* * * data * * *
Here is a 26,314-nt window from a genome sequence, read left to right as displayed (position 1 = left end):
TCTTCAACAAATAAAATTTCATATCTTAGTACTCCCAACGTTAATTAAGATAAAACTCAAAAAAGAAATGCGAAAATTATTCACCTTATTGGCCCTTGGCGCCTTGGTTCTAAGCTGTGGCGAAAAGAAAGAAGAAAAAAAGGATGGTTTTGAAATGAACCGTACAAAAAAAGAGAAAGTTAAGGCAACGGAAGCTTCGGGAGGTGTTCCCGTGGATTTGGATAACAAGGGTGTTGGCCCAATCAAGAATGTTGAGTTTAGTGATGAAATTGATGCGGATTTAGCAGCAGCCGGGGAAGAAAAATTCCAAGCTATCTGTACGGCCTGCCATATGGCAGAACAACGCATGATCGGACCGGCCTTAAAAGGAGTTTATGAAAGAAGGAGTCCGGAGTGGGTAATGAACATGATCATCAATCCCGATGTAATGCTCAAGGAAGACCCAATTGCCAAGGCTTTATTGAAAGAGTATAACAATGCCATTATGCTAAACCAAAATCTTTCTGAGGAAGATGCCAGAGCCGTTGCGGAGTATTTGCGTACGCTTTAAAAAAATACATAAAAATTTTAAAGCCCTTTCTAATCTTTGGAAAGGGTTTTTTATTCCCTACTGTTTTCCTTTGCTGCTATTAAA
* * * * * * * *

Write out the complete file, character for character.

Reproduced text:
Here is a 26,314-nt window from a genome sequence, read left to right as displayed (position 1 = left end):
TCTTCAACAAATAAAATTTCATATCTTAGTACTCCCAACGTTAATTAAGATAAAACTCAAAAAAGAAATGCGAAAATTATTCACCTTATTGGCCCTTGGCGCCTTGGTTCTAAGCTGTGGCGAAAAGAAAGAAGAAAAAAAGGATGGTTTTGAAATGAACCGTACAAAAAAAGAGAAAGTTAAGGCAACGGAAGCTTCGGGAGGTGTTCCCGTGGATTTGGATAACAAGGGTGTTGGCCCAATCAAGAATGTTGAGTTTAGTGATGAAATTGATGCGGATTTAGCAGCAGCCGGGGAAGAAAAATTCCAAGCTATCTGTACGGCCTGCCATATGGCAGAACAACGCATGATCGGACCGGCCTTAAAAGGAGTTTATGAAAGAAGGAGTCCGGAGTGGGTAATGAACATGATCATCAATCCCGATGTAATGCTCAAGGAAGACCCAATTGCCAAGGCTTTATTGAAAGAGTATAACAATGCCATTATGCTAAACCAAAATCTTTCTGAGGAAGATGCCAGAGCCGTTGCGGAGTATTTGCGTACGCTTTAAAAAAATACATAAAAATTTTAAAGCCCTTTCTAATCTTTGGAAAGGGTTTTTTATTCCCTACTGTTTTCCTTTGCTGCTATTAAA